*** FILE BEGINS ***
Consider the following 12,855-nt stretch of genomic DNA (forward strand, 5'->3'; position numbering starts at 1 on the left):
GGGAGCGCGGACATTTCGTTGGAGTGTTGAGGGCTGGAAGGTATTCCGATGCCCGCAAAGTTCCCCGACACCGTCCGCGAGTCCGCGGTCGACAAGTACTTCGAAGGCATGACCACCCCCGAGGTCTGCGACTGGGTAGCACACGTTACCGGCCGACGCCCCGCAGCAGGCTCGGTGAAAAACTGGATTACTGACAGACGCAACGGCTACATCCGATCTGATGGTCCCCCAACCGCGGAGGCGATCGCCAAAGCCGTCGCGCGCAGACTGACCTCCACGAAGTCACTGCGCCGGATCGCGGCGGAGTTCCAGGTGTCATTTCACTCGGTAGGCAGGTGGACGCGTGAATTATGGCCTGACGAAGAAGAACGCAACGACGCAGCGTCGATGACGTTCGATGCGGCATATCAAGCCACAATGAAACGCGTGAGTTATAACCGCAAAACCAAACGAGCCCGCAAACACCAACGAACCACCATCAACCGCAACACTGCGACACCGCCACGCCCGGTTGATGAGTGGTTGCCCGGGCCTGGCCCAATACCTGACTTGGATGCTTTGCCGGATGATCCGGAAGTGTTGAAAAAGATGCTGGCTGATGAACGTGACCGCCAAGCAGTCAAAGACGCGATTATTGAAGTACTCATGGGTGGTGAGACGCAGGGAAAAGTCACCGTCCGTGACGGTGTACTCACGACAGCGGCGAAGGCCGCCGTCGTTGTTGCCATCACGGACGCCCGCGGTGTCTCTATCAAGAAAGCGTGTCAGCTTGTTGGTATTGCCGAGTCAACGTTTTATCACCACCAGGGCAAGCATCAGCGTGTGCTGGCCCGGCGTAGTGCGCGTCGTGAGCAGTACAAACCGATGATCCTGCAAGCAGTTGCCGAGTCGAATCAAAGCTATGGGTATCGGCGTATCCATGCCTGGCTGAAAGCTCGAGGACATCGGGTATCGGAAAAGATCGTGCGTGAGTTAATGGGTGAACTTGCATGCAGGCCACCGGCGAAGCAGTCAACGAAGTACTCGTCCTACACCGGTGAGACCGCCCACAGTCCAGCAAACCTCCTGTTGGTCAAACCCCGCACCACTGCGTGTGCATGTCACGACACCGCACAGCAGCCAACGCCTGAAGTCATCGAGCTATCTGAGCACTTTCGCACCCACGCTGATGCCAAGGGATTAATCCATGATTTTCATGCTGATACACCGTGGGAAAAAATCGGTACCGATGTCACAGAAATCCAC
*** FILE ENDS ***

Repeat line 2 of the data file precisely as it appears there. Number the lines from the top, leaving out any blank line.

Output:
GGGAGCGCGGACATTTCGTTGGAGTGTTGAGGGCTGGAAGGTATTCCGATGCCCGCAAAGTTCCCCGACACCGTCCGCGAGTCCGCGGTCGACAAGTACTTCGAAGGCATGACCACCCCCGAGGTCTGCGACTGGGTAGCACACGTTACCGGCCGACGCCCCGCAGCAGGCTCGGTGAAAAACTGGATTACTGACAGACGCAACGGCTACATCCGATCTGATGGTCCCCCAACCGCGGAGGCGATCGCCAAAGCCGTCGCGCGCAGACTGACCTCCACGAAGTCACTGCGCCGGATCGCGGCGGAGTTCCAGGTGTCATTTCACTCGGTAGGCAGGTGGACGCGTGAATTATGGCCTGACGAAGAAGAACGCAACGACGCAGCGTCGATGACGTTCGATGCGGCATATCAAGCCACAATGAAACGCGTGAGTTATAACCGCAAAACCAAACGAGCCCGCAAACACCAACGAACCACCATCAACCGCAACACTGCGACACCGCCACGCCCGGTTGATGAGTGGTTGCCCGGGCCTGGCCCAATACCTGACTTGGATGCTTTGCCGGATGATCCGGAAGTGTTGAAAAAGATGCTGGCTGATGAACGTGACCGCCAAGCAGTCAAAGACGCGATTATTGAAGTACTCATGGGTGGTGAGACGCAGGGAAAAGTCACCGTCCGTGACGGTGTACTCACGACAGCGGCGAAGGCCGCCGTCGTTGTTGCCATCACGGACGCCCGCGGTGTCTCTATCAAGAAAGCGTGTCAGCTTGTTGGTATTGCCGAGTCAACGTTTTATCACCACCAGGGCAAGCATCAGCGTGTGCTGGCCCGGCGTAGTGCGCGTCGTGAGCAGTACAAACCGATGATCCTGCAAGCAGTTGCCGAGTCGAATCAAAGCTATGGGTATCGGCGTATCCATGCCTGGCTGAAAGCTCGAGGACATCGGGTATCGGAAAAGATCGTGCGTGAGTTAATGGGTGAACTTGCATGCAGGCCACCGGCGAAGCAGTCAACGAAGTACTCGTCCTACACCGGTGAGACCGCCCACAGTCCAGCAAACCTCCTGTTGGTCAAACCCCGCACCACTGCGTGTGCATGTCACGACACCGCACAGCAGCCAACGCCTGAAGTCATCGAGCTATCTGAGCACTTTCGCACCCACGCTGATGCCAAGGGATTAATCCATGATTTTCATGCTGATACACCGTGGGAAAAAATCGGTACCGATGTCACAGAAATCCAC